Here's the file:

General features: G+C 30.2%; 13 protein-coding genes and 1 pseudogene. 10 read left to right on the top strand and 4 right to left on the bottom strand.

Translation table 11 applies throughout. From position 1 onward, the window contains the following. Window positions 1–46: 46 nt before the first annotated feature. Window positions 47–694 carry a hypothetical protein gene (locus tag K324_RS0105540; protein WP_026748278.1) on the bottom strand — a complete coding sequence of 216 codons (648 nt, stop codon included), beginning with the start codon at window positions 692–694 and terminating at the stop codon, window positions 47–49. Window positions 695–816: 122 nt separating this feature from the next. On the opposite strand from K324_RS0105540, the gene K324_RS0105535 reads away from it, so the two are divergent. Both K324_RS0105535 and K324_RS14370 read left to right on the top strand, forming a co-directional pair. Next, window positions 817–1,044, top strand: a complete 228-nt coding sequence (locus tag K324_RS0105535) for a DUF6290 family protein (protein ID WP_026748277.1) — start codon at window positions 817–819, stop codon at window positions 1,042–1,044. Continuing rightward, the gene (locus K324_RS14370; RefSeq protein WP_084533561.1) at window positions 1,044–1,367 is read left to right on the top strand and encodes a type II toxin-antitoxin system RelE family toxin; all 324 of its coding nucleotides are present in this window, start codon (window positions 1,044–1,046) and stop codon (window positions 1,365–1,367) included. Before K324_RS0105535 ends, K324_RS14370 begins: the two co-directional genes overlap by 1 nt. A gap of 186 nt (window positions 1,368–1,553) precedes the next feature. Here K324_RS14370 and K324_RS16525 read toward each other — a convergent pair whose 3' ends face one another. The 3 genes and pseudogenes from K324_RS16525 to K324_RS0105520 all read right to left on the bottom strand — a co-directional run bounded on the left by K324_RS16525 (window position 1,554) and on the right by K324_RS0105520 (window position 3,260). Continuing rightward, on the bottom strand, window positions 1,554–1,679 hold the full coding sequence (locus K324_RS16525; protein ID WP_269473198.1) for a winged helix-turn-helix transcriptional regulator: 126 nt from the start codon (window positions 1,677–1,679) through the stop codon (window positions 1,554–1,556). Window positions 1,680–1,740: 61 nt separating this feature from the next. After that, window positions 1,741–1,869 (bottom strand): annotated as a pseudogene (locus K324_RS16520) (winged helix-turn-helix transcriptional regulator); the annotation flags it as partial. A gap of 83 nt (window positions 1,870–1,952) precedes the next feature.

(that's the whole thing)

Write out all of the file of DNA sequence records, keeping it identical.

General features: G+C 30.2%; 13 protein-coding genes and 1 pseudogene. 10 read left to right on the top strand and 4 right to left on the bottom strand.

Translation table 11 applies throughout. From position 1 onward, the window contains the following. Window positions 1–46: 46 nt before the first annotated feature. Window positions 47–694 carry a hypothetical protein gene (locus tag K324_RS0105540; protein WP_026748278.1) on the bottom strand — a complete coding sequence of 216 codons (648 nt, stop codon included), beginning with the start codon at window positions 692–694 and terminating at the stop codon, window positions 47–49. Window positions 695–816: 122 nt separating this feature from the next. On the opposite strand from K324_RS0105540, the gene K324_RS0105535 reads away from it, so the two are divergent. Both K324_RS0105535 and K324_RS14370 read left to right on the top strand, forming a co-directional pair. Next, window positions 817–1,044, top strand: a complete 228-nt coding sequence (locus tag K324_RS0105535) for a DUF6290 family protein (protein ID WP_026748277.1) — start codon at window positions 817–819, stop codon at window positions 1,042–1,044. Continuing rightward, the gene (locus K324_RS14370; RefSeq protein WP_084533561.1) at window positions 1,044–1,367 is read left to right on the top strand and encodes a type II toxin-antitoxin system RelE family toxin; all 324 of its coding nucleotides are present in this window, start codon (window positions 1,044–1,046) and stop codon (window positions 1,365–1,367) included. Before K324_RS0105535 ends, K324_RS14370 begins: the two co-directional genes overlap by 1 nt. A gap of 186 nt (window positions 1,368–1,553) precedes the next feature. Here K324_RS14370 and K324_RS16525 read toward each other — a convergent pair whose 3' ends face one another. The 3 genes and pseudogenes from K324_RS16525 to K324_RS0105520 all read right to left on the bottom strand — a co-directional run bounded on the left by K324_RS16525 (window position 1,554) and on the right by K324_RS0105520 (window position 3,260). Continuing rightward, on the bottom strand, window positions 1,554–1,679 hold the full coding sequence (locus K324_RS16525; protein ID WP_269473198.1) for a winged helix-turn-helix transcriptional regulator: 126 nt from the start codon (window positions 1,677–1,679) through the stop codon (window positions 1,554–1,556). Window positions 1,680–1,740: 61 nt separating this feature from the next. After that, window positions 1,741–1,869 (bottom strand): annotated as a pseudogene (locus K324_RS16520) (winged helix-turn-helix transcriptional regulator); the annotation flags it as partial. A gap of 83 nt (window positions 1,870–1,952) precedes the next feature.